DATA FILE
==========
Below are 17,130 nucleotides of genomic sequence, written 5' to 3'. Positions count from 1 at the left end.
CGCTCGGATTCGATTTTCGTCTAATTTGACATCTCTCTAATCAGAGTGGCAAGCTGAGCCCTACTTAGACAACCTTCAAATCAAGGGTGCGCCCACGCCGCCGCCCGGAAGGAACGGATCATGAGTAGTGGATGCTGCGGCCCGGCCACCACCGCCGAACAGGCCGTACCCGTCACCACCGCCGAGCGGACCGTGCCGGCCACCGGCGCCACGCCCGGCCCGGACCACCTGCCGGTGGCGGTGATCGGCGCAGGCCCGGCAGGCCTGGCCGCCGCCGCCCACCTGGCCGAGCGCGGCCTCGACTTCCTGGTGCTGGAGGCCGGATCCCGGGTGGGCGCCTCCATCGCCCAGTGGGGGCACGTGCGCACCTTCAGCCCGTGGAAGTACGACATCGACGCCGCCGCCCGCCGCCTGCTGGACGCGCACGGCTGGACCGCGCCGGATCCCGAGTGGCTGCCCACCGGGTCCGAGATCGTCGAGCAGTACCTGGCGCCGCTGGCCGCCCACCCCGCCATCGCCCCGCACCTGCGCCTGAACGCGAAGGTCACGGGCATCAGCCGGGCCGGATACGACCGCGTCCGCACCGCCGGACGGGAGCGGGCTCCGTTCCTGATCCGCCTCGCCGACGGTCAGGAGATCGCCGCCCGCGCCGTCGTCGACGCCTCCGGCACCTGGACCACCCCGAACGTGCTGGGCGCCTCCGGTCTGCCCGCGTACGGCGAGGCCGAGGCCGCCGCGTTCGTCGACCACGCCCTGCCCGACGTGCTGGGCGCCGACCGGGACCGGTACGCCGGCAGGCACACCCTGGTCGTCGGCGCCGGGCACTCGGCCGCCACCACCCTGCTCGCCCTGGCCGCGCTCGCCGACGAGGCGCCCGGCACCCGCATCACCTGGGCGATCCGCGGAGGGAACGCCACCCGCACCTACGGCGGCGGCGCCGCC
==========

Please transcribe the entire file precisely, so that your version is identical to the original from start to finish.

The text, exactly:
Below are 17,130 nucleotides of genomic sequence, written 5' to 3'. Positions count from 1 at the left end.
CGCTCGGATTCGATTTTCGTCTAATTTGACATCTCTCTAATCAGAGTGGCAAGCTGAGCCCTACTTAGACAACCTTCAAATCAAGGGTGCGCCCACGCCGCCGCCCGGAAGGAACGGATCATGAGTAGTGGATGCTGCGGCCCGGCCACCACCGCCGAACAGGCCGTACCCGTCACCACCGCCGAGCGGACCGTGCCGGCCACCGGCGCCACGCCCGGCCCGGACCACCTGCCGGTGGCGGTGATCGGCGCAGGCCCGGCAGGCCTGGCCGCCGCCGCCCACCTGGCCGAGCGCGGCCTCGACTTCCTGGTGCTGGAGGCCGGATCCCGGGTGGGCGCCTCCATCGCCCAGTGGGGGCACGTGCGCACCTTCAGCCCGTGGAAGTACGACATCGACGCCGCCGCCCGCCGCCTGCTGGACGCGCACGGCTGGACCGCGCCGGATCCCGAGTGGCTGCCCACCGGGTCCGAGATCGTCGAGCAGTACCTGGCGCCGCTGGCCGCCCACCCCGCCATCGCCCCGCACCTGCGCCTGAACGCGAAGGTCACGGGCATCAGCCGGGCCGGATACGACCGCGTCCGCACCGCCGGACGGGAGCGGGCTCCGTTCCTGATCCGCCTCGCCGACGGTCAGGAGATCGCCGCCCGCGCCGTCGTCGACGCCTCCGGCACCTGGACCACCCCGAACGTGCTGGGCGCCTCCGGTCTGCCCGCGTACGGCGAGGCCGAGGCCGCCGCGTTCGTCGACCACGCCCTGCCCGACGTGCTGGGCGCCGACCGGGACCGGTACGCCGGCAGGCACACCCTGGTCGTCGGCGCCGGGCACTCGGCCGCCACCACCCTGCTCGCCCTGGCCGCGCTCGCCGACGAGGCGCCCGGCACCCGCATCACCTGGGCGATCCGCGGAGGGAACGCCACCCGCACCTACGGCGGCGGCGCCGCC